Clustering of Host-Seeking Nymphal Deer Ticks (Ixodes Dammini) Infected by Lyme Disease Spirochetes (Borrelia Burgdorferi)

Sam R. Telford IIIDepartment of Tropical Public Health, School of Public Health, Harvard University, Boston, Massachusetts

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Sandy S. UriosteDepartment of Tropical Public Health, School of Public Health, Harvard University, Boston, Massachusetts

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Andrew SpielmanDepartment of Tropical Public Health, School of Public Health, Harvard University, Boston, Massachusetts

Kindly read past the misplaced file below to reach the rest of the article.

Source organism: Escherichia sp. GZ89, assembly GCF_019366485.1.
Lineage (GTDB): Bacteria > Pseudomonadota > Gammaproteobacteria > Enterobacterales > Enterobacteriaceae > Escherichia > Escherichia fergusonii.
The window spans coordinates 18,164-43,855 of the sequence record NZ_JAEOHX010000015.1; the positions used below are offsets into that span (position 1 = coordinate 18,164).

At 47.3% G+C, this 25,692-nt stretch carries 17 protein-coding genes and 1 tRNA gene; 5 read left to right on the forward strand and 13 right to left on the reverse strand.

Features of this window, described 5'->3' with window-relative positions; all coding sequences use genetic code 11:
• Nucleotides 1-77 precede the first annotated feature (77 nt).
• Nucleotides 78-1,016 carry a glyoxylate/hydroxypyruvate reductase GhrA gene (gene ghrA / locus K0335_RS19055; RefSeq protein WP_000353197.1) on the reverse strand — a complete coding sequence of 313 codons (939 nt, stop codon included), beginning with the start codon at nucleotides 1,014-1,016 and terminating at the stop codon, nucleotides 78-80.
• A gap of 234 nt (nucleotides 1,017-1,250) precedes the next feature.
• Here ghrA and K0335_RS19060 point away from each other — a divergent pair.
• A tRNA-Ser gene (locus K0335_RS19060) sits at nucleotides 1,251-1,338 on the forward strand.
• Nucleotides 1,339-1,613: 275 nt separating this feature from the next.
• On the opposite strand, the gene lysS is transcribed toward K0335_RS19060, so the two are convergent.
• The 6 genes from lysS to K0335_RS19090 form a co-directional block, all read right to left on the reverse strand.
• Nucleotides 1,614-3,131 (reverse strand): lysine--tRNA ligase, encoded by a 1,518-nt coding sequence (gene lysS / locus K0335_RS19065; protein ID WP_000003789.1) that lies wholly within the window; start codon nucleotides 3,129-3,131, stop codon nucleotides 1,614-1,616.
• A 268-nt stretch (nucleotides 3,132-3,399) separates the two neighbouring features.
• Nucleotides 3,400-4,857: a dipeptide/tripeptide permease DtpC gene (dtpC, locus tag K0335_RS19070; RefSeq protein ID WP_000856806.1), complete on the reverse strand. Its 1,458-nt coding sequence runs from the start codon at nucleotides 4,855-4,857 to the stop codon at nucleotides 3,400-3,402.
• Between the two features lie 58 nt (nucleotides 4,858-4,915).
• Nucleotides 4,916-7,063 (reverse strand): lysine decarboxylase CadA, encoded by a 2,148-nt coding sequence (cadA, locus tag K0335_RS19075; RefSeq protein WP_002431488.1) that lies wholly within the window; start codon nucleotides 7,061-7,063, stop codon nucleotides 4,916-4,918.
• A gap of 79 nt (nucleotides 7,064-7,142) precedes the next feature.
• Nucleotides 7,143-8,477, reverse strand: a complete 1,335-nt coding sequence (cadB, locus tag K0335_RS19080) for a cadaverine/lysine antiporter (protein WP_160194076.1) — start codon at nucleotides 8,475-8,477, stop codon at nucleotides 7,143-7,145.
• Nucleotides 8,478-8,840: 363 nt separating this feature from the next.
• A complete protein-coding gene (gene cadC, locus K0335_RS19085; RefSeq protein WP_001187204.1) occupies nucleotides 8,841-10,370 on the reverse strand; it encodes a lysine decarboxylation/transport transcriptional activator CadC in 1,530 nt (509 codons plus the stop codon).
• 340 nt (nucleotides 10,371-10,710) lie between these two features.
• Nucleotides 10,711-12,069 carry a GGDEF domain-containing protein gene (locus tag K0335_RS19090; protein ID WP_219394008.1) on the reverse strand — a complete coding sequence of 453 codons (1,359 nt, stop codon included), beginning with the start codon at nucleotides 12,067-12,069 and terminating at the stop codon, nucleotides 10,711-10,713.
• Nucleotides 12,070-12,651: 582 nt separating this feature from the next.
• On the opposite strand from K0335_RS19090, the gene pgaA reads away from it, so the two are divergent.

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In areas where the agent of Lyme disease is intensely enzootic, the mouse reservoirs may be universally infected. Because a large proportion of the vector tick population appears to feed upon these hosts, the prevalence of infection in the vectors should approach 100%. However, infection in host-seeking nymphal ticks in nature rarely exceeds 40%. To help reconcile this apparent paradox, we examined whether estimates of prevalence might differ if we did not assume that infected ticks are randomly or uniformly distributed within a site. Nymphal Ixodes dammini were collected by dragging a series of 10-meter replicates within an intensely enzootic site. Estimates of the prevalence of spirochetal infection, based upon the monthly means of individual 10-meter collections, were then compared with estimates derived by pooling all samples. Host-seeking ticks tended to cluster. The Lyme disease spirochete was present in 15.6% of 469 pooled ticks. When the prevalence estimate was based solely on ticks in clusters that contained one or more infected ticks, however, at least 50% of the ticks were infected. We conclude that nymphal deer ticks infected by Lyme disease spirochetes tend to aggregate spatially in nature, and that prevalence estimates based upon a mean value for pools may be misleading.

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